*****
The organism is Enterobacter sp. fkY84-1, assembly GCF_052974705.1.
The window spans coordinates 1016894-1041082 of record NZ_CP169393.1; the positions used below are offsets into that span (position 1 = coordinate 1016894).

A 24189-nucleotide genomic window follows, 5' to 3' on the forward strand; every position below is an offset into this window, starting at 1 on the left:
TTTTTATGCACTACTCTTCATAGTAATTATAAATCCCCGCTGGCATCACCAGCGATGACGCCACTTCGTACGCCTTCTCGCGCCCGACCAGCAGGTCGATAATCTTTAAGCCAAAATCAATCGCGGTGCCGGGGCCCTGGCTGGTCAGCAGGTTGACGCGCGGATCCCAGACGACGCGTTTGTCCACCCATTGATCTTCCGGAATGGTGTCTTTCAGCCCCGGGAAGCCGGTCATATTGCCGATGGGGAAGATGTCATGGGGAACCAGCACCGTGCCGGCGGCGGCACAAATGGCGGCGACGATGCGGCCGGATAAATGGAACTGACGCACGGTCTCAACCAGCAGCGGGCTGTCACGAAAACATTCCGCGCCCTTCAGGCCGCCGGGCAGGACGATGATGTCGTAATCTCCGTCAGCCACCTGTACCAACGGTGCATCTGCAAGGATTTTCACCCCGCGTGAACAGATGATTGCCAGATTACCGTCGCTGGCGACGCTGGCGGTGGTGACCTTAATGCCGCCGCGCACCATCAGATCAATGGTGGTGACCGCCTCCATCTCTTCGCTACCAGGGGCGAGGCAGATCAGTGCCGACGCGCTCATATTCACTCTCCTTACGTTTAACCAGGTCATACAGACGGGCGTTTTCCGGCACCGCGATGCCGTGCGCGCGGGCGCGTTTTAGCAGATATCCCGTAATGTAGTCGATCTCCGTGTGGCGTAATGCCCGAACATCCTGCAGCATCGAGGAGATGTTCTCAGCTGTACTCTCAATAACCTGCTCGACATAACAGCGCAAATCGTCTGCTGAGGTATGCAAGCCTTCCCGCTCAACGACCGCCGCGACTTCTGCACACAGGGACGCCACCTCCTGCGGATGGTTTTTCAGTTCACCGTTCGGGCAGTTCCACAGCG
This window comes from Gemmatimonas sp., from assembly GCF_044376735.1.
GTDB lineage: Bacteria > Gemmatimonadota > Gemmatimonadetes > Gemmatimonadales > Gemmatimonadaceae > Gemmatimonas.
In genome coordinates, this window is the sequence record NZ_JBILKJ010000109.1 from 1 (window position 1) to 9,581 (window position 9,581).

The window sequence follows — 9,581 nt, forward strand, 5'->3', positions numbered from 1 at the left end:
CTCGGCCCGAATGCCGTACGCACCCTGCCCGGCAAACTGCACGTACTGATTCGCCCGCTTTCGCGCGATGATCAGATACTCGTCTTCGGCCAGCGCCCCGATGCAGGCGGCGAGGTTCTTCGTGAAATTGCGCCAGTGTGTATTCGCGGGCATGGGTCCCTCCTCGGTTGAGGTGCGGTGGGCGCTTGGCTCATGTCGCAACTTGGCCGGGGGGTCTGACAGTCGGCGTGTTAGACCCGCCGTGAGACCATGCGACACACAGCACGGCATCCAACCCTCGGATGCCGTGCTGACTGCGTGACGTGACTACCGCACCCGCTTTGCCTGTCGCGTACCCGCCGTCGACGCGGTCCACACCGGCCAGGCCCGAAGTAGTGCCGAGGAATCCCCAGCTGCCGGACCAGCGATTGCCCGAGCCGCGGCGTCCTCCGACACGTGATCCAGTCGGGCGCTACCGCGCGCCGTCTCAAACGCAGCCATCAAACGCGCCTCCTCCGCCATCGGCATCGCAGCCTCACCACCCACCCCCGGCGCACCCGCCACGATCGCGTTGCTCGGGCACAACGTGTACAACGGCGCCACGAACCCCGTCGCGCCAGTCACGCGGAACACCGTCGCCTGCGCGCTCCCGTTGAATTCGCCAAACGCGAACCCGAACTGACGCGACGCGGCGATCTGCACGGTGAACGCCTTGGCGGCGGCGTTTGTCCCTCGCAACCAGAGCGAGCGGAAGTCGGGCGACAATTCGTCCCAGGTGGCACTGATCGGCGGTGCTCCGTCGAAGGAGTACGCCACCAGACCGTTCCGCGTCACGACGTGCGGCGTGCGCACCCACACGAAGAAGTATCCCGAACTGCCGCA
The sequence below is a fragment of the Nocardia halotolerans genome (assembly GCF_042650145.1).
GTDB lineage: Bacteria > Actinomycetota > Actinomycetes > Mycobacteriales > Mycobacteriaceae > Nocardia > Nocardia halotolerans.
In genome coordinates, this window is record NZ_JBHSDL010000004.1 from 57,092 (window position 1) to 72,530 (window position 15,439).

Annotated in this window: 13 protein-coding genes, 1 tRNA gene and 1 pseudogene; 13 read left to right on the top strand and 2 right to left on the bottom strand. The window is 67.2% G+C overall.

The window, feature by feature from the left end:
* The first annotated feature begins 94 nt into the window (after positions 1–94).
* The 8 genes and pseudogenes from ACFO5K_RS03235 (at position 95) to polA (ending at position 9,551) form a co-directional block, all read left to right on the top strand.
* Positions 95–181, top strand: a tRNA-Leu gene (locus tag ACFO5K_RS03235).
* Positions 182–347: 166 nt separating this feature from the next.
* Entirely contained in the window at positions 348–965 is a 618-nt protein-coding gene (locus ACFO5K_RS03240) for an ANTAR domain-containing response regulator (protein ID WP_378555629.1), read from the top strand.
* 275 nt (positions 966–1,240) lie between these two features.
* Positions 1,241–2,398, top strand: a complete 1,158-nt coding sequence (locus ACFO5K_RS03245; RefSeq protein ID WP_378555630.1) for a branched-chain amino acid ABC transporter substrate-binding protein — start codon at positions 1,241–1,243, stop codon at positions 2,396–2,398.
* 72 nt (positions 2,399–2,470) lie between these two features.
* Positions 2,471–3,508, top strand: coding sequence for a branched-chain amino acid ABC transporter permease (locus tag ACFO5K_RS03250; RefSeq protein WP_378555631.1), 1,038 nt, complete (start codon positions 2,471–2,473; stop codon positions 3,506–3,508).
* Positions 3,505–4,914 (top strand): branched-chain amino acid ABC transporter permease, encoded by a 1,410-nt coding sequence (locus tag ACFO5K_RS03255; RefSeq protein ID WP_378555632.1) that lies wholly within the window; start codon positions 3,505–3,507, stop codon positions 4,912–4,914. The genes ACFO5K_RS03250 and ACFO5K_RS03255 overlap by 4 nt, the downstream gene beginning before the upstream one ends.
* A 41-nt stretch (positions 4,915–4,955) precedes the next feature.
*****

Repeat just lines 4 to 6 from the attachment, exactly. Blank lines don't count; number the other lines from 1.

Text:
TTTTTATGCACTACTCTTCATAGTAATTATAAATCCCCGCTGGCATCACCAGCGATGACGCCACTTCGTACGCCTTCTCGCGCCCGACCAGCAGGTCGATAATCTTTAAGCCAAAATCAATCGCGGTGCCGGGGCCCTGGCTGGTCAGCAGGTTGACGCGCGGATCCCAGACGACGCGTTTGTCCACCCATTGATCTTCCGGAATGGTGTCTTTCAGCCCCGGGAAGCCGGTCATATTGCCGATGGGGAAGATGTCATGGGGAACCAGCACCGTGCCGGCGGCGGCACAAATGGCGGCGACGATGCGGCCGGATAAATGGAACTGACGCACGGTCTCAACCAGCAGCGGGCTGTCACGAAAACATTCCGCGCCCTTCAGGCCGCCGGGCAGGACGATGATGTCGTAATCTCCGTCAGCCACCTGTACCAACGGTGCATCTGCAAGGATTTTCACCCCGCGTGAACAGATGATTGCCAGATTACCGTCGCTGGCGACGCTGGCGGTGGTGACCTTAATGCCGCCGCGCACCATCAGATCAATGGTGGTGACCGCCTCCATCTCTTCGCTACCAGGGGCGAGGCAGATCAGTGCCGACGCGCTCATATTCACTCTCCTTACGTTTAACCAGGTCATACAGACGGGCGTTTTCCGGCACCGCGATGCCGTGCGCGCGGGCGCGTTTTAGCAGATATCCCGTAATGTAGTCGATCTCCGTGTGGCGTAATGCCCGAACATCCTGCAGCATCGAGGAGATGTTCTCAGCTGTACTCTCAATAACCTGCTCGACATAACAGCGCAAATCGTCTGCTGAGGTATGCAAGCCTTCCCGCTCAACGACCGCCGCGACTTCTGCACACAGGGACGCCACCTCCTGCGGATGGTTTTTCAGTTCACCGTTCGGGCAGTTCCACAGCG
This window comes from Gemmatimonas sp., from assembly GCF_044376735.1.
GTDB lineage: Bacteria > Gemmatimonadota > Gemmatimonadetes > Gemmatimonadales > Gemmatimonadaceae > Gemmatimonas.